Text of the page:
Statement by the United Nations Special Rapporteur on the human rights of internally displaced persons, Mr. Chaloka Beyani, upon conclusion of his official visit to the Syrian Arab Republic – 16 to 19 May, 2015

The following comments represent my preliminary findings following my official visit to the Syrian Arab Republic between 16 and 19 May 2015, conducted at the invitation of the Government. During my visit I travelled to Damascus and surrounding areas, Homs and Lattakia, where I consulted widely with Government representatives at the national and provincial level, United Nations and other international and national humanitarian and human rights partners, and civil society, on issues relating to the human rights of internally displaced persons. Importantly my visit included visits to numerous IDP collective shelters in order to consult directly with IDPs, to see their situations first hand and to hear from them about their conditions, needs and expectations. I thank the Government of Syria for its invitation and for the high level meetings provided, including with the Prime Minister, His Excellency, Wael al-Halaqi. I also sincerely thank the United Nations bodies and specialized agencies in Syria for facilitating all aspects of my visit.   

The displacement crisis in Syria is one that is staggering in its proportions. Today it has turned into the largest displacement crisis in the world with some 7.6 million people currently internally displaced, many of whom have experienced multiple displacement.

Indeed the prospects for new displacement and mass population movement throughout the country is high given the instability in many parts of Syria and the ongoing conflict with armed opposition groups as well as the destructive role of the so-called ISIS, as demonstrated by the recent fall of Palmyra, which triggered a new wave of displacement.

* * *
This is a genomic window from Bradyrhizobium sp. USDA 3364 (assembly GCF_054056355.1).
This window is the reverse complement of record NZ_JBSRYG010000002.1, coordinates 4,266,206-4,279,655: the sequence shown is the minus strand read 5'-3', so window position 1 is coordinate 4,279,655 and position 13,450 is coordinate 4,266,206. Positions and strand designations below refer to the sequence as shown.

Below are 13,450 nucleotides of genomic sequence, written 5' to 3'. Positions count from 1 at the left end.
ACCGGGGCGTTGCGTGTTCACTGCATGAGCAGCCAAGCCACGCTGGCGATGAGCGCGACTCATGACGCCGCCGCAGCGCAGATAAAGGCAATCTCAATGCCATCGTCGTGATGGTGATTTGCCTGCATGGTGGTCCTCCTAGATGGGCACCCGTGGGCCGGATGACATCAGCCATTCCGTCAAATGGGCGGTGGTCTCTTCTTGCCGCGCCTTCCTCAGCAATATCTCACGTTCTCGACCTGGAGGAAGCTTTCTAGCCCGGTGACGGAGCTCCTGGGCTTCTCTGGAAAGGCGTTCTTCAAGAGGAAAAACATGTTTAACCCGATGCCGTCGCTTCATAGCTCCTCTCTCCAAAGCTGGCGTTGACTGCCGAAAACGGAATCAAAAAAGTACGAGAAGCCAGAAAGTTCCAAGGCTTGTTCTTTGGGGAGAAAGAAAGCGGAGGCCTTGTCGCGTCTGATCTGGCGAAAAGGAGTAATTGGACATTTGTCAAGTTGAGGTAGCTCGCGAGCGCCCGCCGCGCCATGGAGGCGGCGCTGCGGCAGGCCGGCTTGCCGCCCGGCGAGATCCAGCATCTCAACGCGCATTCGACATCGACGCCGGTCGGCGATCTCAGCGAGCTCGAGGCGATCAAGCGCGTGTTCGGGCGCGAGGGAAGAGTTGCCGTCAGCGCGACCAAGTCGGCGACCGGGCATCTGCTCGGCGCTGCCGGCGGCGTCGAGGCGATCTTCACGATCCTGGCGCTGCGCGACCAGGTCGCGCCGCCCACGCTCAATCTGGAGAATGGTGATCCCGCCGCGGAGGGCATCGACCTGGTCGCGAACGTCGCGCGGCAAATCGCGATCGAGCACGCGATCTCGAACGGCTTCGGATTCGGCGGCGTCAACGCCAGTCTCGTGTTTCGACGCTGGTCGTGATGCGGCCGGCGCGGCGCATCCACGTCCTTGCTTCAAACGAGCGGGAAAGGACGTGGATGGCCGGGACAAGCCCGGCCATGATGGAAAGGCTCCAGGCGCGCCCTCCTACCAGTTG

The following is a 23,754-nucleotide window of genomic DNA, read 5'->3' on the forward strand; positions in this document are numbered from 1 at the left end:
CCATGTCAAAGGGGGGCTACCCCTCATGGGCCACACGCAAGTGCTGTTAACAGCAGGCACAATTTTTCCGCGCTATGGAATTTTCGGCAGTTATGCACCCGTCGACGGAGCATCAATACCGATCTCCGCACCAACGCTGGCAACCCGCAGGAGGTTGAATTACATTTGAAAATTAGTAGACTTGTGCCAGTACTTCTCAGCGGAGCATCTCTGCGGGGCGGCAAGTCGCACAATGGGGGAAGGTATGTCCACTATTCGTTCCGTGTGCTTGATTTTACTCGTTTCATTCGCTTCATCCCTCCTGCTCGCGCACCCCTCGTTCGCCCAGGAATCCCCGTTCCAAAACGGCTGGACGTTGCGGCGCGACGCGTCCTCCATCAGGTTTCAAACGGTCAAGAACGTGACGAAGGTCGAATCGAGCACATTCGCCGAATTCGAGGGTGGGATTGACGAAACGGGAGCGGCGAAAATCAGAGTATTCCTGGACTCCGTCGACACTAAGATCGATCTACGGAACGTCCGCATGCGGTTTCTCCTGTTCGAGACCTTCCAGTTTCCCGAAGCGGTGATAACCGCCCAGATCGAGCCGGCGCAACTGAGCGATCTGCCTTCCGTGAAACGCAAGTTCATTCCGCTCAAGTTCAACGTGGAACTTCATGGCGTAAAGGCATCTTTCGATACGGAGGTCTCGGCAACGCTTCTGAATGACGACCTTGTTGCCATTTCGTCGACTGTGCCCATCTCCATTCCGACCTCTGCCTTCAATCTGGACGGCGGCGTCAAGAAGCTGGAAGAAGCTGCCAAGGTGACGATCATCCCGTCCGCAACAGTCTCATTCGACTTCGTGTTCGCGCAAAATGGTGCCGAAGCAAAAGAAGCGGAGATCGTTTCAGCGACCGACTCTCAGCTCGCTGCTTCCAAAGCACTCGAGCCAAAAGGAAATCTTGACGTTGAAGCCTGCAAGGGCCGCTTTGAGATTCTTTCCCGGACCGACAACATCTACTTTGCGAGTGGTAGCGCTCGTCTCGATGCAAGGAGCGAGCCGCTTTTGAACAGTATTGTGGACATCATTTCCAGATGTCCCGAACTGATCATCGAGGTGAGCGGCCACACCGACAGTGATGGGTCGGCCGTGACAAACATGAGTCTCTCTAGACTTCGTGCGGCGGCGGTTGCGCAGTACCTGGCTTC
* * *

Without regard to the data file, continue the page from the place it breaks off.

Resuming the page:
The situation of many IDPs, particularly those under areas controlled by ISIS, is largely unknown and deeply worrying. However, what is abundantly clear is that the situation of millions of civilians is dire and alarming. It is an extremely complex and challenging crisis to respond to in view of the ongoing conflict, acts of terrorism and the overall security situation, as well as national and international factors hindering an effective response, including the current shortfall in international funding for essential assistance and the effects of international sanctions.
There is currently no legal or policy framework for the protection of IDPs in Syria. This hampers the ability for national and regional Governments and other partners to respond to displacement and IDPs with coordinated and clearly defined protection and accountability mechanisms, structures, procedures and dedicated budgets. I strongly recommend that such frameworks are put in place, in line with the Guiding Principles on Internal Displacement. Such measures would clearly define responsibilities across Line Ministries and other dedicated bodies, including the High Relief Committee and allow for more coherent and legally-based responses. Mapping of IDPs locations, population flows and comprehensive needs assessments are also required to ensure that assistance can be deployed rapidly and programs established where they are needed most on the ground. In view of the frequently shifting dynamics and complex nature of the conflict, flexible mechanisms are required and preparations put in place at the earliest opportunity to respond to new displacement flows. 

An urgent concern for many IDPs is the loss of their documents, which has significant implications for their security and access to services, assistance and employment. Without documents their freedom of movement and ability to seek safe locations, for example, may be severely restricted placing them in danger or stranding them in conflict affected areas unable to pass checkpoints. The Government of Syria is not conducting an official registration of IDPs and there is no central database of IDPs while there are registration exercises at the local levels primarily for assistance purposes.

Comprehensive registration of IDPs is necessary to ensure that they receive necessary assistance in the short, medium and long-term. Documents are also necessary for such registration as IDPs. While assurances were provided to me that replacement of documents is ongoing, some 50 per cent of civil affairs departments in Syria have been destroyed and long delays are experienced. I urge the Government to give a high priority to this issue and to consider issuing temporary documents allowing free movement and access to services to IDPs where necessary and to avoid putting them at risk. All registration documents must be available to IDPs, including those for births, deaths and marriage and to avoid the risk of persons becoming effectively stateless.